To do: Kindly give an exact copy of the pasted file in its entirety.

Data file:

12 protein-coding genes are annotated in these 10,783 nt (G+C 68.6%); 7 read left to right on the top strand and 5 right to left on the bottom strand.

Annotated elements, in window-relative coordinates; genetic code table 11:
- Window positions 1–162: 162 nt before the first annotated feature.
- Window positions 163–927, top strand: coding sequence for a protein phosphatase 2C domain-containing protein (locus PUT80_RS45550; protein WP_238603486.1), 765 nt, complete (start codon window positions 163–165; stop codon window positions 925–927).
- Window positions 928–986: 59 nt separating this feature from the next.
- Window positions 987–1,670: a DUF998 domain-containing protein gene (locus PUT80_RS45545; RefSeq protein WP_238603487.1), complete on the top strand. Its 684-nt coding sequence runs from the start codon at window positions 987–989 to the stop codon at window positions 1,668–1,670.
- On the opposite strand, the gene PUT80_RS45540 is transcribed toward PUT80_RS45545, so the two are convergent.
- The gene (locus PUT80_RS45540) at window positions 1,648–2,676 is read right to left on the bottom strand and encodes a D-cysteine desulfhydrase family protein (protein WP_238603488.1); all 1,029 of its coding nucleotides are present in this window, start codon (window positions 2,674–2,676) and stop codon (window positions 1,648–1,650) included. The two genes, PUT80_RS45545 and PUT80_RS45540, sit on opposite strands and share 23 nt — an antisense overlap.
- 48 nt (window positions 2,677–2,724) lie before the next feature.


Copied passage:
12 protein-coding genes are annotated in these 10,783 nt (G+C 68.6%); 7 read left to right on the top strand and 5 right to left on the bottom strand.

Annotated elements, in window-relative coordinates; genetic code table 11:
- Window positions 1–162: 162 nt before the first annotated feature.
- Window positions 163–927, top strand: coding sequence for a protein phosphatase 2C domain-containing protein (locus PUT80_RS45550; protein WP_238603486.1), 765 nt, complete (start codon window positions 163–165; stop codon window positions 925–927).
- Window positions 928–986: 59 nt separating this feature from the next.
- Window positions 987–1,670: a DUF998 domain-containing protein gene (locus PUT80_RS45545; RefSeq protein WP_238603487.1), complete on the top strand. Its 684-nt coding sequence runs from the start codon at window positions 987–989 to the stop codon at window positions 1,668–1,670.
- On the opposite strand, the gene PUT80_RS45540 is transcribed toward PUT80_RS45545, so the two are convergent.
- The gene (locus PUT80_RS45540) at window positions 1,648–2,676 is read right to left on the bottom strand and encodes a D-cysteine desulfhydrase family protein (protein WP_238603488.1); all 1,029 of its coding nucleotides are present in this window, start codon (window positions 2,674–2,676) and stop codon (window positions 1,648–1,650) included. The two genes, PUT80_RS45545 and PUT80_RS45540, sit on opposite strands and share 23 nt — an antisense overlap.
- 48 nt (window positions 2,677–2,724) lie before the next feature.